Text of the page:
Let’s take the example I started with (not an actual example, by the way)–someone who is offered $3500 for a book. What would it take for the net present value of your self-published earnings to come out to $3,500? Using 2% as the discount rate, a contract that offers you $3,500 is the equivalent of earning $139 a year for 35 years–that is, making $11.58 a month. That’s what $3,500 a book means.

Now let’s up the ante. What if you were offered $500,000 for a book? That’s a huge advance. A self-published book that has the same net present value is one that makes $19,750 a year, $1645 a month…which means selling about 633 copies at $3.99 a month every month. Put another way, a book at $3.99 that falls somewhere between Amazon rank 5,000 and 10,000 for 35 years is worth $500,000 today.

For reasons that I’ll get into below, and that some of you are screaming about now, this is a really, really rough estimate of actual earnings. But it’s a decent rough guideline. Take the advance. What kind of steady sales would you need to equal that advance over time?

This tells you, by the way, that a $3,500 advance is an absolutely pitiful investment by a publisher. They will earn back what they put in without even batting an eyelash.

3. Compensating for unknowns and earning over time.

Of course, this calculation isn’t phenomenal. For one, it’s a rare book that earns the same in Year 35 as it did in Year 1. We don’t have a clue what the self-published tail looks like in Year 35, because we’re really only in Year 3 or 4 of the self-publishing era, and that’s been coupled with the growth of digital publishing, too. Whether your books are still performing well in Year 35 will probably depend on whether you are still writing new books in Year 35 (35 is a long writing career), and what you’re doing to promote and push your books in Year 35.

We have literally no data, and while we can make stuff up, be aware that this is all we can do: Make stuff up and hope our assumptions are reasonable.

Second, you have to take into account that you can earn out your advance on your traditionally published books, too. And, in fact, if you’re offered $3,500 for a book, you will earn out your advance over the course of your publishing career unless your book was incompetently produced and priced. (In which case, I hope your contract allows you to get your rights back earlier.) So you need to add the money you make upon earn out into your calculation. How long will it take you to earn out? How much will you earn per year after that? This poses precisely the same problems that I just mentioned.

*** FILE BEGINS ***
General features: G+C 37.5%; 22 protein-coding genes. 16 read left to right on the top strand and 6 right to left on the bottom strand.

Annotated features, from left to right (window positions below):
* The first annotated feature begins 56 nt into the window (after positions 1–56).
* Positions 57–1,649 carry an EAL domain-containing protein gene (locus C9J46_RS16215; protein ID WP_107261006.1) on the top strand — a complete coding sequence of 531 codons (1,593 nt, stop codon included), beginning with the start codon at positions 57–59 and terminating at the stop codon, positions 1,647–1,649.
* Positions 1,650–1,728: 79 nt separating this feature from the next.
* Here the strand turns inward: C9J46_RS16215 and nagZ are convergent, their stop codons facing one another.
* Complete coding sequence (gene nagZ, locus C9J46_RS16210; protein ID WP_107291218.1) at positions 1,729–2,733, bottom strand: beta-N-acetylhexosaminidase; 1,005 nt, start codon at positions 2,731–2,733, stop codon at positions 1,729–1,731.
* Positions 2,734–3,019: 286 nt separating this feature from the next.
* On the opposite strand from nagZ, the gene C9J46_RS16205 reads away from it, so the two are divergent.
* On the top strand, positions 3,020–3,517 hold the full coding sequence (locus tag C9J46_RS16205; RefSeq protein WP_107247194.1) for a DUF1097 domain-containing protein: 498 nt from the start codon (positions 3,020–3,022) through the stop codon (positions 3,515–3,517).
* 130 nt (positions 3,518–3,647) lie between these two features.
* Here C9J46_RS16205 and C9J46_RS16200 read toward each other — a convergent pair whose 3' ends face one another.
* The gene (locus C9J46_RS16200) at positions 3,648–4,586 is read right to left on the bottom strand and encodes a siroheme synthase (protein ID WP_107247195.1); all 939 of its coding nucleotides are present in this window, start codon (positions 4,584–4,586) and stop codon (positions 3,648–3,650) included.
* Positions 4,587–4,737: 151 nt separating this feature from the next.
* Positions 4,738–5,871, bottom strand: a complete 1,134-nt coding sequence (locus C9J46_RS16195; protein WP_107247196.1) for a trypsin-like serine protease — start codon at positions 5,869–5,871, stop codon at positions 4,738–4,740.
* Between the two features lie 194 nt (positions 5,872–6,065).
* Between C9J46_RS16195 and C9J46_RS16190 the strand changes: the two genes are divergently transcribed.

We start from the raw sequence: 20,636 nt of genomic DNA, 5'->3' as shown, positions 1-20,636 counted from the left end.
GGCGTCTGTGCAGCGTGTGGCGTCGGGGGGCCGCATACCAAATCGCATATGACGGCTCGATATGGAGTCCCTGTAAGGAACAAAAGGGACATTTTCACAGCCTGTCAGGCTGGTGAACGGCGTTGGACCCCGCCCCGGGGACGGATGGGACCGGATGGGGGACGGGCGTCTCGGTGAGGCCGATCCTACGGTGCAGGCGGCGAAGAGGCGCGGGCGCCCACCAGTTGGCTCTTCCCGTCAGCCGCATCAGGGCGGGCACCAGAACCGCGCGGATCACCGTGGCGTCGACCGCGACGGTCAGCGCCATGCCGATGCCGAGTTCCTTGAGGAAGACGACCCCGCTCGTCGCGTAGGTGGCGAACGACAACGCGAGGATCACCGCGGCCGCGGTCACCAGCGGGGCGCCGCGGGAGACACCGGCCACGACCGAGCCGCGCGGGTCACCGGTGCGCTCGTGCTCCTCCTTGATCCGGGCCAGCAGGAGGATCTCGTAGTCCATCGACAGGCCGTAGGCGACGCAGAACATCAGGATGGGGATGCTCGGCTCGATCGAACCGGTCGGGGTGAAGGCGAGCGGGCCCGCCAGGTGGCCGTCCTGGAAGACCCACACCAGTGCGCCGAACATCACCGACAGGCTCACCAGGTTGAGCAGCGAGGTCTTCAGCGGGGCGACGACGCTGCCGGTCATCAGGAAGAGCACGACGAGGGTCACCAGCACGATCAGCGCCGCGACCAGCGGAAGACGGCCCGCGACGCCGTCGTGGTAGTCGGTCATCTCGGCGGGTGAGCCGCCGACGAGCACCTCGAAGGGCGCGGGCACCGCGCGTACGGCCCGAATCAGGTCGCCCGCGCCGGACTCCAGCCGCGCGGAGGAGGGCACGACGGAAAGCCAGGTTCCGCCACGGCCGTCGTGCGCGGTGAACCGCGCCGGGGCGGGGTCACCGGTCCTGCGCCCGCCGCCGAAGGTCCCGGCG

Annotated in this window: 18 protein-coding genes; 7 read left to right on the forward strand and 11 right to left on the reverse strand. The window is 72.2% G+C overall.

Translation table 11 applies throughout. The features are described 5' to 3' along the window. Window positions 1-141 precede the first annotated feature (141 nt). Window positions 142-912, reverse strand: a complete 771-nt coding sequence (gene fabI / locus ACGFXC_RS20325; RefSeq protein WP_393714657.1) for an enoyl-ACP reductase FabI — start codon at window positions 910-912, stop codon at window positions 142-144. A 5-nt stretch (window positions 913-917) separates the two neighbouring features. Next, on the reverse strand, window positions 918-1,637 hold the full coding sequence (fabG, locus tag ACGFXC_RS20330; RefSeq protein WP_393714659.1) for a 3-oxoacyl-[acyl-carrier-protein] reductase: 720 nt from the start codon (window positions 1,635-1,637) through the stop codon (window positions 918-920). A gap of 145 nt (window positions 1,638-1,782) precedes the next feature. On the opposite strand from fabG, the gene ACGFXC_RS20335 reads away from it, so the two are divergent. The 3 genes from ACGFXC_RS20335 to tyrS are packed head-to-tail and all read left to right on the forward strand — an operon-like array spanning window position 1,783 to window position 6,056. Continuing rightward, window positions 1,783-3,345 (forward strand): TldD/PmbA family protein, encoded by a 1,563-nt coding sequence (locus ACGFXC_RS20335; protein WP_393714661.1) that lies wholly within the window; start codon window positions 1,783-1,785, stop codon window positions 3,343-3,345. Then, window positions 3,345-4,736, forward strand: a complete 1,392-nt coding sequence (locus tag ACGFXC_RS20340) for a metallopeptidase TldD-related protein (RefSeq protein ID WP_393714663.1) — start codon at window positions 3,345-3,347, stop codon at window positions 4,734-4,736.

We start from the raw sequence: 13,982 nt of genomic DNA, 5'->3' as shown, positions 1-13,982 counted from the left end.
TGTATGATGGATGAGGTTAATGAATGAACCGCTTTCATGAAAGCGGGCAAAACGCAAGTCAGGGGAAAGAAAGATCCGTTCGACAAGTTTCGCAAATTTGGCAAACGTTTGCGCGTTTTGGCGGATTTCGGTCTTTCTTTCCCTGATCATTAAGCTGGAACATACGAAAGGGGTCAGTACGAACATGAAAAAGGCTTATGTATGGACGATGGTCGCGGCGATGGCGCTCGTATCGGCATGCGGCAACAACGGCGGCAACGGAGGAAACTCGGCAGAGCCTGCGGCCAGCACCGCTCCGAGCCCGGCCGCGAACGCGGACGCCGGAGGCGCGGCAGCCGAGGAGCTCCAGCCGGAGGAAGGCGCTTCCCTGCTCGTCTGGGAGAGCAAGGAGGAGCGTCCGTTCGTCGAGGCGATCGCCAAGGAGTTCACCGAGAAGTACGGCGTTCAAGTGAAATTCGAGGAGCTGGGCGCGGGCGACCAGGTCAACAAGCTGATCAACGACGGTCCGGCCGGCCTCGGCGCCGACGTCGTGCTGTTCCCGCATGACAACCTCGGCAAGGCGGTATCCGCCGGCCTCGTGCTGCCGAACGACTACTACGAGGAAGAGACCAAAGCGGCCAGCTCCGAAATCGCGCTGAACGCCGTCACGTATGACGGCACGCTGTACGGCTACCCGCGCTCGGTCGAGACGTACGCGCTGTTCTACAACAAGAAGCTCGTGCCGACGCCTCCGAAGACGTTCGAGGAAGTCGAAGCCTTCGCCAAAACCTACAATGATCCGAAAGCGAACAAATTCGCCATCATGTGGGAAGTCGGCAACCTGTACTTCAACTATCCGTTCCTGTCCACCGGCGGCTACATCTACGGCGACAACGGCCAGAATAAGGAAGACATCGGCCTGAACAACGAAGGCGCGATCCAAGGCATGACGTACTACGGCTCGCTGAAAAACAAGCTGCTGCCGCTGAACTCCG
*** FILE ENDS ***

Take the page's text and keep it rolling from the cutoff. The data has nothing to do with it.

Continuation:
Luckily, since you’re comparing the value of two income streams performing under similar conditions, as long as you make similar assumptions about each one, you won’t be prejudicing one over the other. So let’s do something more complicated. Imagine that for the person who is offered $3500 for a book, she’s paid 50% on signing and 50% on delivery. Imagine that she’ll have a print run of 8,000 copies (based on a number of authors I’ve talked to, this is about right–if you’re getting more books printed than 8,000, and your advance is $3500, you’re being seriously low-balled on the advance figure), and she’ll sell 6,000 of those in the first year at 8% of the cover price of $7.99, giving her $3835.20 in print earnings.

Imagine that she’s going to sell 2,000 digital copies of her book a year, every year, for five years, at which point it tails off and she sells only 500 digital copies of her book a year for the remainder of the life of the contract. Imagine that the cover price is $7.99, the publisher is making 70% of the cover price, and she’s getting 25% of that.

In year 1, the author makes the advance of $3500. In year 2, when she gets her first royalty payment (assuming the book is published relatively close to turn in and there isn’t a huge reserve per year–in actuality, this might hit in year 3 or 4, but we’re going for simplicity), she gets $335.20 (the excess over her advance from print earnings) + $2,796.50 for her portion of the digital earnings.

In years 3-5, she gets $2,796.50 per year.

In years 6-35, she gets $699.12.

If this is the case, the net present value of that contract offered to her by the publisher is $28,827. Not bad.

So what’s the alternative? Let’s suppose that she self-publishes the book at $3.99. That she sells 2,000 copies of the book a year for the first five years (the lower price point combatting whatever marketing *cough* the publisher may or may not do for the book), and 500 copies a year for the next 30 years of comparison. And let’s further suppose that she must spend $2,000 to get her book on the market.

The first year, she makes $3200: $5,200 in income minus $2,000 in expenses. (I’m using $2.60 as the income for the book–Amazon gives 70% minus a delivery charge in most circumstances, 35% in others; B&N gives 65%. $2.60 is a little on the low side, but not a lot on the low side.)

Years 2-5 she makes $5,200. Years 6-35 she makes $1300.

The net present value of self publishing that book is $49,685.